Holiday healthcare heroes: The team who serve up Christmas dinner on the wards
Throughout advent, we’re highlighting those who work hard throughout the year - and at Christmas - to keep Norfolk and Waveney’s health service ticking over.
This countdown of those we count on will focus on a different person or individual every day up until Christmas, celebrating our healthcare heroes.
James Paget University Hospital catering team
As families across Norfolk tuck into a Christmas dinner, a dedicated team at the James Paget University Hospital in Gorleston will be making sure that patients can do the same.
The hospital’s catering team plays an important role preparing nutritious food for patients as a vital ingredient in their recovery.
They also make sure that a full menu is available to staff and visitors to the hospital at breakfast, lunch and dinner every day – including over the festive period.
In total, the team of eight chefs and 70 catering assistants prepare 2,000 meals per day. This includes over 400 meals - three times per day - for patients, prepared according to their dietary needs, which mean there are menus for those who are diabetic or need high protein, low potassium or nut-free food.
The hospital’s kitchen – which prepares meals served on the wards, and in the staff and public restaurants – operates like a well-oiled machine, working to a strict time-table which starts at 6am when the chefs cooks the porridge for breakfast and get started on the lunch menu.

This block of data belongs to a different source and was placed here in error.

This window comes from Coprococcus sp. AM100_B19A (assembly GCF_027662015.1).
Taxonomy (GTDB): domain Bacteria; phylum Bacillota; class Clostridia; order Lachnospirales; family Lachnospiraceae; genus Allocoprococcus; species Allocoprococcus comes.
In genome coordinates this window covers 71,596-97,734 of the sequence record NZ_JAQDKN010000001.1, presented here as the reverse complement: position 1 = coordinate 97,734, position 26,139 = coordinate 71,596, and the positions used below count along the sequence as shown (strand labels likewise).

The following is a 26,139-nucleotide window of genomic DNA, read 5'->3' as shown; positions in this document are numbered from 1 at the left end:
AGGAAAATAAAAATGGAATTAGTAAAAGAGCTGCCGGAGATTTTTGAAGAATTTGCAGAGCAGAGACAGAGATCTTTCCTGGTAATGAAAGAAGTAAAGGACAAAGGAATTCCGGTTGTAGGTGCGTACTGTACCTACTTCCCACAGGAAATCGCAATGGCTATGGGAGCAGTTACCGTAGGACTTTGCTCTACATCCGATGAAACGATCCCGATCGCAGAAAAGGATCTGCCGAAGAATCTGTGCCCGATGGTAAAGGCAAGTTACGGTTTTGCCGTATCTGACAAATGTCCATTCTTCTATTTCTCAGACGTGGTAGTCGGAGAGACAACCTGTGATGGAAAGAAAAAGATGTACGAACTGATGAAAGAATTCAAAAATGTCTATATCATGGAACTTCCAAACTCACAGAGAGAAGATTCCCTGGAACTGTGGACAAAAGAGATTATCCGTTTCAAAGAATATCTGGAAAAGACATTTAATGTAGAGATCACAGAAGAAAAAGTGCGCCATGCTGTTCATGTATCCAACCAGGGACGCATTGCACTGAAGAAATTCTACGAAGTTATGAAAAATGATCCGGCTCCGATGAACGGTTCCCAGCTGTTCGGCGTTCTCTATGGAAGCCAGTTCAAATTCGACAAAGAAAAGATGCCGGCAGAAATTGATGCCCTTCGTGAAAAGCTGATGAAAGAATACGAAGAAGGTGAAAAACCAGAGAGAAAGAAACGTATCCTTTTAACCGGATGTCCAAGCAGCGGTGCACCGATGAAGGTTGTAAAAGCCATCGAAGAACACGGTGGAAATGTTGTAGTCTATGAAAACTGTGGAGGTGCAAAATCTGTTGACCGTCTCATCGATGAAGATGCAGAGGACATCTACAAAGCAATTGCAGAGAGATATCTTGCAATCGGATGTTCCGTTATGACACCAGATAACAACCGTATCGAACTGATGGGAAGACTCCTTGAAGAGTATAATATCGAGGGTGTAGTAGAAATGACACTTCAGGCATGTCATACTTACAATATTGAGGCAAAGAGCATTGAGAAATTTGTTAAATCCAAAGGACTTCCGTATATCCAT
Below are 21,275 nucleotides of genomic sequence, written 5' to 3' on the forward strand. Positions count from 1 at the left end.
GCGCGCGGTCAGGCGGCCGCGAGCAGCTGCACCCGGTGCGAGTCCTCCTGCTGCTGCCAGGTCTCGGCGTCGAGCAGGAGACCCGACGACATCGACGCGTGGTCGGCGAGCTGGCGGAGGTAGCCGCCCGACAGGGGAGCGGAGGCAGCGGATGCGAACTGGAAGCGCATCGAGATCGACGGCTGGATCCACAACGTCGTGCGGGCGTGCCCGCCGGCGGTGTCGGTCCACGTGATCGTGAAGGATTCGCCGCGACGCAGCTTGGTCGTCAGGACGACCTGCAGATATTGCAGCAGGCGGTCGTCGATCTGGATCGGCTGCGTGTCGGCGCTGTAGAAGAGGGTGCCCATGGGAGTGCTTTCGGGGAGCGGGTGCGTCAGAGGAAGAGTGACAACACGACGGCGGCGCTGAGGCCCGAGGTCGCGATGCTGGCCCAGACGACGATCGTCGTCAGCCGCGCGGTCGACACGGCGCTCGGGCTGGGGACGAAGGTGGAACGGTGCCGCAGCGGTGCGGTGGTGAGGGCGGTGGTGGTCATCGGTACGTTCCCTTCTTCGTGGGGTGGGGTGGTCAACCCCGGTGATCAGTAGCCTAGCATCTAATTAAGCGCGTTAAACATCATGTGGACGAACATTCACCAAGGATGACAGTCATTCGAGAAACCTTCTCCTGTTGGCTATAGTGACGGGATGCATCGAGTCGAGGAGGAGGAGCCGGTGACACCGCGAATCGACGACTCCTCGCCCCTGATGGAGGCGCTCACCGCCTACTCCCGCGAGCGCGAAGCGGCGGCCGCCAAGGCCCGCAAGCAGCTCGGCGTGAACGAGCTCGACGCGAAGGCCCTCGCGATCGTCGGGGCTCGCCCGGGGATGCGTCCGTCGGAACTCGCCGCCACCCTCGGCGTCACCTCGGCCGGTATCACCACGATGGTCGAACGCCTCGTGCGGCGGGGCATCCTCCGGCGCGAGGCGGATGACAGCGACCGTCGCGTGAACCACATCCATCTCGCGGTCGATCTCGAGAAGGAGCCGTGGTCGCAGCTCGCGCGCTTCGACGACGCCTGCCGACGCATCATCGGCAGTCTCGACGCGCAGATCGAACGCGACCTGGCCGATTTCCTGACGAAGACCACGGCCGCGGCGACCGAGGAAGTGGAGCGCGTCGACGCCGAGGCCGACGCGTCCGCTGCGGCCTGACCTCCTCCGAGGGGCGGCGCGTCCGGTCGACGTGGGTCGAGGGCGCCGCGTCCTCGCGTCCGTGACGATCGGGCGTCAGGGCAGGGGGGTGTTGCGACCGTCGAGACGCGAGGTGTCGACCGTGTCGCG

“Christmas day can be hard for patients who would rather be at home with their families than in hospital. But we hope that providing a traditional Christmas lunch with all the trimmings for patients and staff, including crackers, on 25 December will help spread a little festive cheer,” said Nichola Hicks, who is responsible for the catering team as head of facilities management.
Nichola joined the James Paget after starting her career in the hotel industry.
“Catering is my passion and I always want the service to provide the best nutritious food, locally sourced whenever possible, and prepared with care,” said Nichola.
“The patients’ menus feature traditional dishes and we try to accommodate patients’ wishes. It is not always possible but we do go out of our way if someone hasn’t eaten for a while and suddenly fancies something. I recall a 100 year old patient who had refused food for a couple of days, and we asked her if there is anything that we could tempt her with. Her reply was pancakes – so we made pancakes.”
• To read about other holiday health heroes, click on a door on the advent calendar above.